The slippery path to a police state
Anthony Matthew Durkin | Tuesday, April 27, 2010
The issue of illegal immigration reform had taken a backseat for the Obama administration and Congress since 2008, with health care and financial reform deemed as more important priorities to resolve first. But now the issue appears to be moving back into the limelight after the state of Arizona signed into law an extremely controversial immigration law last Friday.
The new law in Arizona makes the failure to carry immigration documents a state crime, and gives police the ability to detain people they reasonably suspect of being an illegal immigrant “when practicable.” The law also allows citizens to sue their respective cities if they feel the law is not being enforced properly. Illegal immigration is already a federal crime, but this bill allows police to charge illegal immigrants without official immigration papers with a separate state misdemeanor and hand them over to federal officials to be deported. Gov. Jan Brewer, who apparently remained silent on the issue until hours before signing the bill into law, stated that the new law “represents another tool for our state to use as we work to solve a crisis we did not create and the federal government has refused to fix.”
The law is a serious step backward in the battle to reform immigration policy and is certainly one that will be fought in the federal courts for its inherent demonization of Hispanic-Americans. Arizona has a majority white population, with close to 30 percent being Hispanic. Although Gov. Brewer acknowledged the criticisms that this bill could lead to racial profiling of Hispanics, she assured the people that Arizona will properly train its law enforcement to carry out the law, and that ultimately, “we have to trust our law enforcement.” Frightening words to say the least, and the hints of an increasing tendency towards a police state should concern everyone. It is utterly ridiculous to suggest that ethnic and racial profiling of Hispanics will not be the most significant byproduct of this law given the demographics of Arizona and the increasing emotional rhetoric being placed upon the immigration question. Arizona currently has an estimated half of million illegal immigrants present in its borders now, and the hunt for this huge population would seriously detract from the basic rights of fellow Hispanic citizens living legally in the state.
The law was under enormous criticism nationally before it was even enacted. President Obama commented on the legislation at a naturalization ceremony in the Rose Garden of the White House stating that the bill threatened “to undermine basic notions of fairness that we cherish as Americans, as well as the trust between police and our communities that is so crucial to keeping us safe.” As has been noted in the press reports of the president’s speech, it is extremely rare for a president to comment on state laws, and Obama made the point that a federal overhaul of the nation’s immigration policy was necessary to avoid the “irresponsibility by others.” The Mexican Foreign Ministry stated formally it was worried about the rights of its citizens. The law has even divided those in the law enforcement community, with groups such as a the Arizona Association of Chiefs of Police coming out against the law, while others such as the Phoenix Law Enforcement Association promoting the law. But its harshest rebuke came courageously from Archbishop Roger Mahoney of Los Angeles. As leader of the nation’s largest and mostly Hispanic Catholic archdiocese, he condemned the law as a “mean-spirited and useless anti-immigrant law,” and remarked poignantly that America was “now reverting to German Nazi and Russian Communist techniques.”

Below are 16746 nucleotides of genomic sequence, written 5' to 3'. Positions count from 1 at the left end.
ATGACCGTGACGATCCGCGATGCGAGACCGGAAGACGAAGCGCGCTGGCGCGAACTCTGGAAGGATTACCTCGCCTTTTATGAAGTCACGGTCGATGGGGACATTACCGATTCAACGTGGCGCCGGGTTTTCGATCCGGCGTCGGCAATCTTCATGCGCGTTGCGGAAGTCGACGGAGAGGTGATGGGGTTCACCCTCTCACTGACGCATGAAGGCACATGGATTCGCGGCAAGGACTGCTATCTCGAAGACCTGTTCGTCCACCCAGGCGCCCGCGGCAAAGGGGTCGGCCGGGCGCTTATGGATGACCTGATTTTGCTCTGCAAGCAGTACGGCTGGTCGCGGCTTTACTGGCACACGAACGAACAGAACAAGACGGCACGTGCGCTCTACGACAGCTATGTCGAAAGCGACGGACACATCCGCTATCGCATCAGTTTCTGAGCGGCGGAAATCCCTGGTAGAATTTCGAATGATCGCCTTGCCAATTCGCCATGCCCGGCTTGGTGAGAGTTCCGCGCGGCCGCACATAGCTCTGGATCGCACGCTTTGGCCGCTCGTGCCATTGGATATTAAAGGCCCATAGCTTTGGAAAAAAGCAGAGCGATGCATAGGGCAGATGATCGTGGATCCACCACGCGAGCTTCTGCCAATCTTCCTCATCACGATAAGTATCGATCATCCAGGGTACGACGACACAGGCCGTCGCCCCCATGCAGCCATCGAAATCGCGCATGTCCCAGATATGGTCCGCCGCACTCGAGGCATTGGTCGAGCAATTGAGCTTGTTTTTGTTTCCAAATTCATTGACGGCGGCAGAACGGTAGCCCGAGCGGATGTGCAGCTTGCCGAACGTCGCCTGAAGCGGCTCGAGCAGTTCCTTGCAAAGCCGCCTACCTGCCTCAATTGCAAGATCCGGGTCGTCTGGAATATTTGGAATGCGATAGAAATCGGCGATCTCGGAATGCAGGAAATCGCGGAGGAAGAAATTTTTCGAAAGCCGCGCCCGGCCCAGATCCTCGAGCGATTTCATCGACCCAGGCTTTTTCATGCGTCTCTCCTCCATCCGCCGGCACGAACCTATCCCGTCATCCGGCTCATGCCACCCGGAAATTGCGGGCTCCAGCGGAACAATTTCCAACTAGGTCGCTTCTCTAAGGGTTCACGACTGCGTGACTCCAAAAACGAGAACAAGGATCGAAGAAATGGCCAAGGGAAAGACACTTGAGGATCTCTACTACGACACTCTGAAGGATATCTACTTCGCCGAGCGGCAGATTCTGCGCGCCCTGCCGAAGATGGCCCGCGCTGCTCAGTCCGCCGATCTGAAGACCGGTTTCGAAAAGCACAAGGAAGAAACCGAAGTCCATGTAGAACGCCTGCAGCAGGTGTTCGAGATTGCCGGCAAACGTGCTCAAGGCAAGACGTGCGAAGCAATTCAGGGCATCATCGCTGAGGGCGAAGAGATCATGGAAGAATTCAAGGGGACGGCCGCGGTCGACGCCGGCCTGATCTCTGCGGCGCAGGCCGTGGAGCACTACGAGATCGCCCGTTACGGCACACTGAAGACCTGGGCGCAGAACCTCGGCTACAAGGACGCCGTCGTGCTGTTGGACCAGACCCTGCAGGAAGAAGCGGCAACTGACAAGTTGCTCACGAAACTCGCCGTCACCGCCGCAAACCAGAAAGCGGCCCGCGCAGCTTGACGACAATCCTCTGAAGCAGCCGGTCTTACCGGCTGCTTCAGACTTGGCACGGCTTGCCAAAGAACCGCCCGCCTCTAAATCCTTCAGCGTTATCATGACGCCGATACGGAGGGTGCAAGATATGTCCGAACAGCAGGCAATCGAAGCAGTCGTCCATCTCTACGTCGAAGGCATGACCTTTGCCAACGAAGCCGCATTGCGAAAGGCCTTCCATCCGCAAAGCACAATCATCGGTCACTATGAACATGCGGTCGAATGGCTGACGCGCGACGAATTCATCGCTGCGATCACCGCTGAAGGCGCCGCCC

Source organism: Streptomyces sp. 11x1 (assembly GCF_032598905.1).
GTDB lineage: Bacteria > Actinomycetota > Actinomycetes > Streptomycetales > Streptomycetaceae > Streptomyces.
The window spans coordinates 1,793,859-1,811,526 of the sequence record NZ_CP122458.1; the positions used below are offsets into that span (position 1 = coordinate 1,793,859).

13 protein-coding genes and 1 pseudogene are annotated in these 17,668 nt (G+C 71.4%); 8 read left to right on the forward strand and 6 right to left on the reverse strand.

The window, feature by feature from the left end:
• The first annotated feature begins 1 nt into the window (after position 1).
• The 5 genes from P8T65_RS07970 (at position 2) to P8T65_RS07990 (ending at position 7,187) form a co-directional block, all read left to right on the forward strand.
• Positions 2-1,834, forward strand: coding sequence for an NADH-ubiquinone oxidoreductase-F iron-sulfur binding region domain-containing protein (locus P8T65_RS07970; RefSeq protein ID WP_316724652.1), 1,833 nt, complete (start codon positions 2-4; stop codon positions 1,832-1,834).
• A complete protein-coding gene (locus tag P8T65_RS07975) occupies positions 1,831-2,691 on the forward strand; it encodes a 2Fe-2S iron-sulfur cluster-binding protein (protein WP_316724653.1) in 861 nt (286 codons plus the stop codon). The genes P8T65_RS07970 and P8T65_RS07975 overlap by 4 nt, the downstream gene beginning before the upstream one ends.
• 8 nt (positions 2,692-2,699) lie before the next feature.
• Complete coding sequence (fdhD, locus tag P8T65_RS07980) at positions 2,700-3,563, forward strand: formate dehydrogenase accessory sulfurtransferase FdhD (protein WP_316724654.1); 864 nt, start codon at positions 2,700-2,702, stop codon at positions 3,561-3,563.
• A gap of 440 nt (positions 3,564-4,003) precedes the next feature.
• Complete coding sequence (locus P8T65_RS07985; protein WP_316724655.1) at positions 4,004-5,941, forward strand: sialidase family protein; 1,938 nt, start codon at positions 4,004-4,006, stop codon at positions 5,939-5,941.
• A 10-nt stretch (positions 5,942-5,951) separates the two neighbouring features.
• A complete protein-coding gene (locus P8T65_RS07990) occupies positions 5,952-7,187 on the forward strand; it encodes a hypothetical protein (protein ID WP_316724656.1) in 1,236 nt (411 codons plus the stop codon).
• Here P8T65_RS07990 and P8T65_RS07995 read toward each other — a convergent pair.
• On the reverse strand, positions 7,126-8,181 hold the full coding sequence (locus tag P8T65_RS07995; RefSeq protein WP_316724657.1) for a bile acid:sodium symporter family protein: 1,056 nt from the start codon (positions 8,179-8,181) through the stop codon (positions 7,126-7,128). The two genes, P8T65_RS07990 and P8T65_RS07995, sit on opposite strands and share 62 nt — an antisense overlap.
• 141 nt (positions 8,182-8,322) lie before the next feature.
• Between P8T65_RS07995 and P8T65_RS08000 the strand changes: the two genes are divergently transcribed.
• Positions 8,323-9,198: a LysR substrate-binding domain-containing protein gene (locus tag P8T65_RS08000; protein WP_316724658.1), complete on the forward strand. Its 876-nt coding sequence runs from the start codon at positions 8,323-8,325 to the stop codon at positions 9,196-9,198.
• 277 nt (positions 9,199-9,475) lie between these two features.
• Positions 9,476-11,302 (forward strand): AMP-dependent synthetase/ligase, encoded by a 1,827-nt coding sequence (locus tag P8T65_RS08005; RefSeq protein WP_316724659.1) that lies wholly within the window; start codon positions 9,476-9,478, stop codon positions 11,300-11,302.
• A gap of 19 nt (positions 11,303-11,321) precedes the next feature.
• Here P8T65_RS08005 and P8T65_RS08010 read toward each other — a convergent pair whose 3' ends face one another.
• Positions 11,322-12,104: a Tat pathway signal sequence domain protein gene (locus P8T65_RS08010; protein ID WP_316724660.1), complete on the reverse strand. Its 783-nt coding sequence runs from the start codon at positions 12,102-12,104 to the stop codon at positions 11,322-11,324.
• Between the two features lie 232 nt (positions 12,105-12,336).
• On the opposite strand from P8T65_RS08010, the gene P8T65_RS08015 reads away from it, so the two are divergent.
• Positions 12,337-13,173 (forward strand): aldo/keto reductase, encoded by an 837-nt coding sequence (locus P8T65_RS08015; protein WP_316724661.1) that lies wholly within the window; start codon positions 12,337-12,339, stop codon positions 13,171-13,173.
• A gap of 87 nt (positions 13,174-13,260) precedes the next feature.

Finally, thousands of protesters stood outside the capital in Phoenix Friday in defiance of the bill.
What is even more disgusting is the once anti-demagogue Sen. John McCain supporting the Arizona legislation in his own state since he, like Gov. Brewer, is locked in a heated primary within his own party. McCain, bowing to pressure from hard-line conservatives, reversed his 2007 position that “we need to come up with a humane, moral way to deal with those people who are here, most of whom are not going anywhere,” adding that no matter how much we improve border security, “we will not find most of them, and we will not find most of their employers.” How times change.
While the Arizona law most certainly will be challenged in federal courts and hopefully overturned, it is a wake up call to Washington that immigration reform needs to be brought back into the mix. It cannot be left up to states to enact laws that discriminate against populations and threaten the ideals of America, not unlike many of the measures that were taken out of fear to root out suspected terrorists.
Comprehensive reform will be difficult to achieve anytime soon with financial reform on the current agenda and a Supreme Court confirmation expected to take up a portion of the summer. But if Congress does not act quicker to address the issue, more legislation that espouses ethnic and racial profiling will appear. Congress needs to figure out how to address the issue through other means that do not evoke fear and hate, and invite lawless and abusive police power, or else these deplorable police state techniques will continue to surface elsewhere.
Anthony Matthew Durkin is a senior living off campus and double majoring in political science and history. He can be reached at firstname.lastname@example.org
The views expressed in this column are those of the author and not necessarily those of The Observer.